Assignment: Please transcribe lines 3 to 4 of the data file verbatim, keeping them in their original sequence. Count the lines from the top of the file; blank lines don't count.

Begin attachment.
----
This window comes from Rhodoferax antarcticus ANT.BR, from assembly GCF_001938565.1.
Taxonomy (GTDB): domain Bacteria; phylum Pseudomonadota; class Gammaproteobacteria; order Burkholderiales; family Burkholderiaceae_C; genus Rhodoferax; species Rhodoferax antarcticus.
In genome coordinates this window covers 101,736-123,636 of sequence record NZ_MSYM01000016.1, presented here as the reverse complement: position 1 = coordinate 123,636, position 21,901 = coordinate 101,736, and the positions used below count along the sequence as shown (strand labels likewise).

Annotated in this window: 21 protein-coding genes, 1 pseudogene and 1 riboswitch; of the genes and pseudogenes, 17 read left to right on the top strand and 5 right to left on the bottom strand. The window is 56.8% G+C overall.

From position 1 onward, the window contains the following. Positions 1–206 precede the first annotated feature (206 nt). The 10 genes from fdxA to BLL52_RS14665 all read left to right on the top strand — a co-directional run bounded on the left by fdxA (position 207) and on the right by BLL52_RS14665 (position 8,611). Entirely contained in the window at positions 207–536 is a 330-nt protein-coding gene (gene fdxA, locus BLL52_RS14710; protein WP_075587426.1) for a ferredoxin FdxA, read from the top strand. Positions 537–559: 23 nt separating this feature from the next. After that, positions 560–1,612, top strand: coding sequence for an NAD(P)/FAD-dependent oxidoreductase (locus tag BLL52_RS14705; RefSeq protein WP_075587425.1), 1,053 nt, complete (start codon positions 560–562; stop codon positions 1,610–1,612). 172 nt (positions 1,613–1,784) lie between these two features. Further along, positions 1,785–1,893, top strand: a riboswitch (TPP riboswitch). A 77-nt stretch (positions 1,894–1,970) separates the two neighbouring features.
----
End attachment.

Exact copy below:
In genome coordinates this window covers 101,736-123,636 of sequence record NZ_MSYM01000016.1, presented here as the reverse complement: position 1 = coordinate 123,636, position 21,901 = coordinate 101,736, and the positions used below count along the sequence as shown (strand labels likewise).

Annotated in this window: 21 protein-coding genes, 1 pseudogene and 1 riboswitch; of the genes and pseudogenes, 17 read left to right on the top strand and 5 right to left on the bottom strand. The window is 56.8% G+C overall.